Search Results for international cooperation

Note: Search results do not reflect all ADST resources. To view the full text of our oral histories, please visit our Library of Congress series, Frontline Diplomacy.

Memoirs of an Agent for Change in International Development

Back to Memoirs and Occasional Papers Lu Rudel describes his unique experiences with U.S. economic aid programs during some of the most dramatic international events since World War II. These include Iran after the fall of Mosaddegh (1956–1960); Turkey after the military coup of 1960 and continuing to the start of the Cuban Missile crisis; […]

“The Worst Day” — 9/11 and the International Response

“It was the worst day we have ever seen, but it brought out the best in all of us.” –Senator John Kerry In the hours and days after the tragic attacks of September 11, 2001, nations across the world gathered in solidarity and commiseration for those who had lost their lives. The assaults on both […]

Posted in A Moment in U.S. Diplomatic History, Europe, Middle East, Military, Public Diplomacy, Terrorism, Western Hemisphere Tagged |
Kimberley Process: Commercial Diplomacy to Stem the Flow of Blood Diamonds

During the 1990s, several African countries, namely Angola, Cote d’Ivoire, the Democratic Republic of the Congo, Sierra Leone, and Liberia were plunged into chaos and embroiled in devastating civil wars. Thanks to economic and political insecurity and contentious inter-ethnic relations, rebel groups such as the Patriotic National Front of Liberia under the leadership of Guy […]

Posted in A Moment in U.S. Diplomatic History, Africa, Human Rights, Terrorism Tagged , , |
The Vietnamese Boat People

After the United States withdrew from South Vietnam in 1975, communist North Vietnam quickly took over and established the Socialist Republic of Vietnam. The leaders of the new government then began to exact revenge against those who had been their enemies and who had sided with the U.S. to fight the North. As a result, an […]

Posted in A Moment in U.S. Diplomatic History, Consular, East Asia and Pacific Tagged |
Former Russian FM: “We need each other now more than ever”

In the wake of the terrible tragedy of Malaysian flight 17, which was shot down over Ukraine on July 17, a former Russian Foreign Minister contends that Russia and the United States need to have the presence of mind to look beyond short-term tactical victories and defeats and consider the long-term consequences for the wider […]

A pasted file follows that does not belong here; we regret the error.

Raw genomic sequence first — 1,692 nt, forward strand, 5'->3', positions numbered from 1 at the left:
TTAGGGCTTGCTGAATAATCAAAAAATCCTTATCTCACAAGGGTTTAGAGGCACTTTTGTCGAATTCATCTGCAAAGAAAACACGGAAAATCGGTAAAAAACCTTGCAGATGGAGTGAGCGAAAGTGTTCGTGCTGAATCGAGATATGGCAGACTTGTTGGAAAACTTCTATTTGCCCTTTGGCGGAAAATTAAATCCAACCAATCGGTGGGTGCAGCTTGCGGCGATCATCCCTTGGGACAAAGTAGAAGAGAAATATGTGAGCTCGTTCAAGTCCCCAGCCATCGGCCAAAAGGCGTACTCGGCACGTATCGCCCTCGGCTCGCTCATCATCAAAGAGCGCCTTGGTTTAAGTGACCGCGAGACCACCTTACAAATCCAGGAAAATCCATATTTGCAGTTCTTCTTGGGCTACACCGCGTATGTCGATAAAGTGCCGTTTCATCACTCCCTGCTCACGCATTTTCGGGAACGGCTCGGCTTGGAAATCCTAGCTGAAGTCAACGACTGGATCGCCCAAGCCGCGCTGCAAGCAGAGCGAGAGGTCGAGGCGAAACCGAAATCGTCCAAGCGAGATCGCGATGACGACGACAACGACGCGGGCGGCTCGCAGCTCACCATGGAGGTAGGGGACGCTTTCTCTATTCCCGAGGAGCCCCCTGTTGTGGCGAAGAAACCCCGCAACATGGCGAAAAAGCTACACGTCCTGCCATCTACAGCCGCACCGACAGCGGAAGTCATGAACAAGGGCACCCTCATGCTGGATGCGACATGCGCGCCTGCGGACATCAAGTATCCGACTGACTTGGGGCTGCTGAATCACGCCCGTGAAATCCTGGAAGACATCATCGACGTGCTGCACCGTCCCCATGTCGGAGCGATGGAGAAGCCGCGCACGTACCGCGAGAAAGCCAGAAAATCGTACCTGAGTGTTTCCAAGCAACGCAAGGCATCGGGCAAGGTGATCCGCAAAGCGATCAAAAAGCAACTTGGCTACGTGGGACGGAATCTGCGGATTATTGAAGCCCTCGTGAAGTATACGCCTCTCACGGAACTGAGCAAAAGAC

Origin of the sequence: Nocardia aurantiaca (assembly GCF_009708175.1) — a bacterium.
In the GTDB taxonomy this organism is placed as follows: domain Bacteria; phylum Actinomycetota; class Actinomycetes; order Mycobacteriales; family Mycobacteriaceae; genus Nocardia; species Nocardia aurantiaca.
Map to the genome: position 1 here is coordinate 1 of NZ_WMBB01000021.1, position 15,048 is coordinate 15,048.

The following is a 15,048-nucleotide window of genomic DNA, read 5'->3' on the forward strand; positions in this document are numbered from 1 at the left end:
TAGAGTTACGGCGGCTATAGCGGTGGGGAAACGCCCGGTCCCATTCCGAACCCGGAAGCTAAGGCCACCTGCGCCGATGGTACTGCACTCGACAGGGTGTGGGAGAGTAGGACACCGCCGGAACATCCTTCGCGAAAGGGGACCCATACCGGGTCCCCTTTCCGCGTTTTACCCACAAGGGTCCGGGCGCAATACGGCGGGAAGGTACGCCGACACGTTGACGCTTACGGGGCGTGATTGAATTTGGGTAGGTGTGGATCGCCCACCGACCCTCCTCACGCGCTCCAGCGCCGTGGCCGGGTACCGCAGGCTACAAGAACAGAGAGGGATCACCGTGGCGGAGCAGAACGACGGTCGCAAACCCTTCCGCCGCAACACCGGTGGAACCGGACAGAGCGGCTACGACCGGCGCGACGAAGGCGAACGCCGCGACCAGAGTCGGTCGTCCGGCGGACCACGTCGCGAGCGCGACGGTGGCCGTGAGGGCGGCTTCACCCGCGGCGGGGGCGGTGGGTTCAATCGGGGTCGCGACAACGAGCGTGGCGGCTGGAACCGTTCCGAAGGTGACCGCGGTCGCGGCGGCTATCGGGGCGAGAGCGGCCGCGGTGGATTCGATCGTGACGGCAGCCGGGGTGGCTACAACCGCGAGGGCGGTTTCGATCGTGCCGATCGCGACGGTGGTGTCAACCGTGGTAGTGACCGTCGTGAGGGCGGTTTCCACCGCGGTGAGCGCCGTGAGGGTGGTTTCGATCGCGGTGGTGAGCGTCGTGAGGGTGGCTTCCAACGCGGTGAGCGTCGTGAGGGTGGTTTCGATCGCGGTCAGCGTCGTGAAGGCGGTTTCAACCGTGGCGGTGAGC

Harriet Elam-Thomas: A Career Well Served

Harriet Elam-Thomas grew up in Boston, the youngest of five children. She graduated from Simmons College and later earned a Master’s Degree from the Fletcher School of Law and Diplomacy at Tufts. Beginning a four-decade career in the Foreign Service, Elam-Thomas served her first tour in Senegal, worked in public diplomacy in Mali and Cote […]

Edward Elson: Entrepreneurial Ambassador to Denmark

The fall of the Soviet Union upset long-established power dynamics, leaving East and Central Europe, in particular, in uncharted waters. The creation of the Nordic-Baltic Eight (NB8), a regional cooperation consisting of Denmark, Estonia, Finland, Iceland, Latvia, Lithuania, Norway, and Sweden, helped the Baltics transition away from Cold War-style self-identification toward a more regionally-focused identity. […]

Foreign Service Newly-Weds in 1960s Yemen

Since the dissolution of the Ottoman Empire, Yemen was been a hot spot for unrest in the Middle East. The 1960s saw instability and hostile relations between the socialist South Yemen and the authoritarian Yemen Arab Republic (YAR), also known as North Yemen. The YAR was in the midst of a bloody civil war that […]

Posted in A Moment in U.S. Diplomatic History, Foreign Service, Middle East, Military, Post-Colonialism, Public Diplomacy, Spouses and children, Women and Minority FSOs Tagged , , , |
Revolutionizing Public Diplomacy: U.S. Embassy Tokyo in the 1970s

The goal of public diplomacy (PD) is defined as supporting the achievement of U.S. foreign policy goals and objectives, advancing national interests, and enhancing national security. It is done by informing and influencing foreign publics and strengthening the relationship between the people of the U.S. and citizens of the rest of the world. In Washington, […]

Posted in A Moment in U.S. Diplomatic History, Cold War, East Asia and Pacific, Foreign Service, Public Diplomacy Tagged |
Grapes of Wrath and Strained Relations with Chile

Grocery stores throughout the United States pulled tons of grapes from their shelves when traces of cyanide were found in two grapes shipped from Chile to Philadelphia on March 13, 1989. The Commissioner of the Food and Drug Administration advised Americans to get rid of all fruit in their homes unless they were certain it was […]

Posted in A Moment in U.S. Diplomatic History, Western Hemisphere Tagged |